And then you hacked into a service and looked at their saved hashes, you could then reverse engineer access to many users who used unsafe passwords. They will typically use the same passwords elsewhere, so they are compromised.
The answer to this problem is salting. It means that the server adds a string to your password (the same one each time) so that a completely new hash is generated.
My 'challenge' password becomes:
test123 (my password) +
my_favourite_color_is_blue (constant salt) =
Which is then hashed as:
This makes it very hard for hackers. It means they need to (1) get the salt -- which is stored elsewhere, (2) run their hashing algorithm on all dictionary words for this service, which can take a very long time.
Securing your password
Now you know why securing your password is so important. So you can beat hackers, even if they gain access to your provider's servers.
Even if your provider gets hacked, the mere fact that you used a secure password, means they can't do much with the hash they obtained. They can't even log in as you.
Here is our advice to chose a password:
- Start with a story that relates to you, so you can remember it. Say my dog's name is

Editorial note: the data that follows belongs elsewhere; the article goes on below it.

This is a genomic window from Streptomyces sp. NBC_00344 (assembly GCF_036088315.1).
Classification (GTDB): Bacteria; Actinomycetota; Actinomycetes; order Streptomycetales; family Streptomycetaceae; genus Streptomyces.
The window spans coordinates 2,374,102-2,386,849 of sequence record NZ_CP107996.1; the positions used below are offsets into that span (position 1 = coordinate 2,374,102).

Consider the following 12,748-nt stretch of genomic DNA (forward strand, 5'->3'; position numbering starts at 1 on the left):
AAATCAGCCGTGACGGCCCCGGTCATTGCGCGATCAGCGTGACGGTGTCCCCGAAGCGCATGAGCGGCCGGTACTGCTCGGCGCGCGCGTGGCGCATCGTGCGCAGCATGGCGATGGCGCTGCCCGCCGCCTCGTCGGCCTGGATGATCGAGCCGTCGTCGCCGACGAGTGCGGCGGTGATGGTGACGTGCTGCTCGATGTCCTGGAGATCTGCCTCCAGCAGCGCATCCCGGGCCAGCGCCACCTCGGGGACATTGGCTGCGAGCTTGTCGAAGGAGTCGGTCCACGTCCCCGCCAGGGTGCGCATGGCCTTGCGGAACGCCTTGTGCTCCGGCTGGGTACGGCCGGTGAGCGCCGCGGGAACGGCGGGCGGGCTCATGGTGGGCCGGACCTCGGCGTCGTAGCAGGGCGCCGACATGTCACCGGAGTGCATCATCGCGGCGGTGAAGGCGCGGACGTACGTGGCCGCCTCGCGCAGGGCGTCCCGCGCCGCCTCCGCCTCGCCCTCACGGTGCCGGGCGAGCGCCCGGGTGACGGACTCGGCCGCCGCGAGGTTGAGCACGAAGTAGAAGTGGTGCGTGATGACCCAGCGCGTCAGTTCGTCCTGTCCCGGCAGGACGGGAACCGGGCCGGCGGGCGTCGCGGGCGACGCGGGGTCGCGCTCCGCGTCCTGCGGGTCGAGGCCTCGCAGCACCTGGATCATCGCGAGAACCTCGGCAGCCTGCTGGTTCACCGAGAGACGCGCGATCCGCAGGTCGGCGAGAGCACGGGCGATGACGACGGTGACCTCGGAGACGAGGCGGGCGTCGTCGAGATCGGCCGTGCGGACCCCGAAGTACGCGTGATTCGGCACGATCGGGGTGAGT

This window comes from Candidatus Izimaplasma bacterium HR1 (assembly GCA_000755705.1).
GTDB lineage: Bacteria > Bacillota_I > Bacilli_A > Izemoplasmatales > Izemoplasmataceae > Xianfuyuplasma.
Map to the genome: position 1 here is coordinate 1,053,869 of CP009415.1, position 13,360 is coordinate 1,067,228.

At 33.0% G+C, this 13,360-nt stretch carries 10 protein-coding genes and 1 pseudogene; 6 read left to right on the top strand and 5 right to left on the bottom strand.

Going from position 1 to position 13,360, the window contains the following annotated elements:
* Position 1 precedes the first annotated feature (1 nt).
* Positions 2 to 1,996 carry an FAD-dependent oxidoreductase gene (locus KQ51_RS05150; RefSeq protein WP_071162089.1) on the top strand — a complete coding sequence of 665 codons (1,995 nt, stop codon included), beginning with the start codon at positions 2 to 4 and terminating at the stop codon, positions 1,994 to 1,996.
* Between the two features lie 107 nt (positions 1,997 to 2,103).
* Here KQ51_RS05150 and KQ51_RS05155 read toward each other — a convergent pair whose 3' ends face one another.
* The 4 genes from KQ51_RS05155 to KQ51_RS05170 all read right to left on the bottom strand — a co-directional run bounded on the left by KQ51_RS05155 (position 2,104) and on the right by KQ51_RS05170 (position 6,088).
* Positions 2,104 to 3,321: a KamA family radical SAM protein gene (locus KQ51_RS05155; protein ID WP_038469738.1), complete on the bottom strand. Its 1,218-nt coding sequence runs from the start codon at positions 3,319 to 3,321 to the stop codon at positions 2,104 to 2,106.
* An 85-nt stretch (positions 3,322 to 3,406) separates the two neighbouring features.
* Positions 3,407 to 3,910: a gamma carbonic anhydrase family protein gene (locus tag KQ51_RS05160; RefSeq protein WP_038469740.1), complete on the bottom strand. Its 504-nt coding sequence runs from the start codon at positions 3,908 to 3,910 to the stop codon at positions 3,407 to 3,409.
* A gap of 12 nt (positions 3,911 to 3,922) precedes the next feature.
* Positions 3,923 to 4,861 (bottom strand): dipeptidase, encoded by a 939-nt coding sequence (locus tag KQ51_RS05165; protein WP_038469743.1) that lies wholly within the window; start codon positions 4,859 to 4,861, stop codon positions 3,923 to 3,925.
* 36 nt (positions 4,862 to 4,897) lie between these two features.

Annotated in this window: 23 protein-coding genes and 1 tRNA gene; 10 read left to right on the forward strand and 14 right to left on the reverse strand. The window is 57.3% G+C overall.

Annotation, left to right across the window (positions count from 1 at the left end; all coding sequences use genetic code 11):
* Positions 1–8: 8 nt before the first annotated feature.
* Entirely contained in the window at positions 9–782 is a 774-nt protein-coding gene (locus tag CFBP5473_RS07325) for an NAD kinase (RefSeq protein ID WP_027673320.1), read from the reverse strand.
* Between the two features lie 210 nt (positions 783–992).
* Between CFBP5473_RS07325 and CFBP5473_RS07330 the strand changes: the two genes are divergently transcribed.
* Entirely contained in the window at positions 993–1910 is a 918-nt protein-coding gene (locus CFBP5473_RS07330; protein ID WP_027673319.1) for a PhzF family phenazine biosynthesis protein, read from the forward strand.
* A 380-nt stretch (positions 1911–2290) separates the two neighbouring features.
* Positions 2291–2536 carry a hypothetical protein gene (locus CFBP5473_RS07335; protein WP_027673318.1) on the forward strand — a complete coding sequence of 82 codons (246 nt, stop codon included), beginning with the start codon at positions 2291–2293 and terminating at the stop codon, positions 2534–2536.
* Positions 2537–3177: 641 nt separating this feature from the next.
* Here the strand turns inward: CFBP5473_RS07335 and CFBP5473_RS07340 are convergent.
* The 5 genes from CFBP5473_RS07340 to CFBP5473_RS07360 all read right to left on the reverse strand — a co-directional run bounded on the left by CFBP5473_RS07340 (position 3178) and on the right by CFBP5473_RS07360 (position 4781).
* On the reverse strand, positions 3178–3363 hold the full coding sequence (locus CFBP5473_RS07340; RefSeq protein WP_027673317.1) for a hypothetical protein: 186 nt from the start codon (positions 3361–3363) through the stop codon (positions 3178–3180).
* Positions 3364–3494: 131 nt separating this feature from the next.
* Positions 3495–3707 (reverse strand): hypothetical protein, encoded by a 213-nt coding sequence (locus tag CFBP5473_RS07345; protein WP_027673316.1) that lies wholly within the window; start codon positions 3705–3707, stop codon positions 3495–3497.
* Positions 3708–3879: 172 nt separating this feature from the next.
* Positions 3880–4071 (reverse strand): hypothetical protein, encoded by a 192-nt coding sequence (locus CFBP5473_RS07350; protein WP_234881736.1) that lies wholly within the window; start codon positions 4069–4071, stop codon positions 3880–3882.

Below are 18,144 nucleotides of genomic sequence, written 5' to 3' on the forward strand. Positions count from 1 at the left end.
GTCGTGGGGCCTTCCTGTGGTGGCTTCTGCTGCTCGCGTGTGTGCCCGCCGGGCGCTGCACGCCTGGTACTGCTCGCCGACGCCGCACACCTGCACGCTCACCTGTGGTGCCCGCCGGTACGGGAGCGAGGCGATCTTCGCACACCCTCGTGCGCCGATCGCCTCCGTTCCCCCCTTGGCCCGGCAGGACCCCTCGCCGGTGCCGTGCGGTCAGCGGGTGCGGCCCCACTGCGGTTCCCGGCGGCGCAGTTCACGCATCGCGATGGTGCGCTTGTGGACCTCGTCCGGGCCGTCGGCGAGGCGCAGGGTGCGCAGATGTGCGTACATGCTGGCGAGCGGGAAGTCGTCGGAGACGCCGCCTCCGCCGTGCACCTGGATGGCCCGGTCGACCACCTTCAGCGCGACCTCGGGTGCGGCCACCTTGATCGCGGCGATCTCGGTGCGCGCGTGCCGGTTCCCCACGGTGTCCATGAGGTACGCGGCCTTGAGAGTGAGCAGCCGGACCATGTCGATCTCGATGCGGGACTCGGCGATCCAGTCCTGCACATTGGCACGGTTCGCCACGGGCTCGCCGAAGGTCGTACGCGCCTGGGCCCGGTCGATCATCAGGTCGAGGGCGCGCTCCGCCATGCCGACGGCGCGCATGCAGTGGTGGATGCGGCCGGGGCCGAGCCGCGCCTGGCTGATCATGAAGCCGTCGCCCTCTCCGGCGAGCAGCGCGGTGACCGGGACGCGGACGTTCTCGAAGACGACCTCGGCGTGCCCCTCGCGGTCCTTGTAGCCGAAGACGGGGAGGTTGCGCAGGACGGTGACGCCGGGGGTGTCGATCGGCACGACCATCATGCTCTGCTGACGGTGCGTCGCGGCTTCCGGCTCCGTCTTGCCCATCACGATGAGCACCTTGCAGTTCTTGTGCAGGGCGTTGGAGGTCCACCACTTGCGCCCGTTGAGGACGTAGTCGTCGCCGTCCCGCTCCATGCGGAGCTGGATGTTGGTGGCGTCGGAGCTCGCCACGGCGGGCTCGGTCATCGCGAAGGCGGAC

- Since you need at least 8 characters with at least one number, often a punctuation, and some capitalisation, we need to make some changes.
- What we need is a method to generate our passwords (mnemonic), that we can re-use when we are having memory lapses.
- Example 1:
bRu2e!35-- I upper cased the second letter, replaced 't' with my favourite number '2'. Since I am short on 8 characters, I added my favourite punctuation, then completed with my age when my second child was born -- to get exactly 8 characters.
- Example 2:
B@utus64-- I kept the capitalization as-is (so I can remember it), but went for the Latin version of the word. I replaced the 'r' with a non-alpha, then completed with numbers starting with '6' that has a special meaning for me, but decided to go down in numbering by step of 2 -- because I like even numbers.
Students forgetting their passwords could be a big distraction in the classroom. There is only one teacher and twenty or more students. All it takes is one student forgetting their password and you have a disruption. Mnemonics can go a long way in minimising this disturbance.
Is the front door open?
Last and very important point. Whenever you log in to a site or service, make sure the page address (URL) starts with
https://, the 's' here means it's secure. If you are entering a password and the webpage that is receiving it only has address with
http://, it means (1) the password is sent unencrypted and (2) the website has been verified by someone trustworthy to be who they are.
Anyone 'sniffing' on the myriads of computers you go through to get to the final site, will see your plain text password. Your web browser is your last defence.
This means you have to validate the service you are using.
Case in point, ClassroomAPP sends all its data over secure channel. In fact, there is no path open to get to the data in an unsecured way.
Passwords are here to stay (at least for the short term until bio-metrics start becoming cost-effective and mainstream). Getting a good handle on them, as opposed to dealing with them as a nuisance, will make your digital experience much smoother.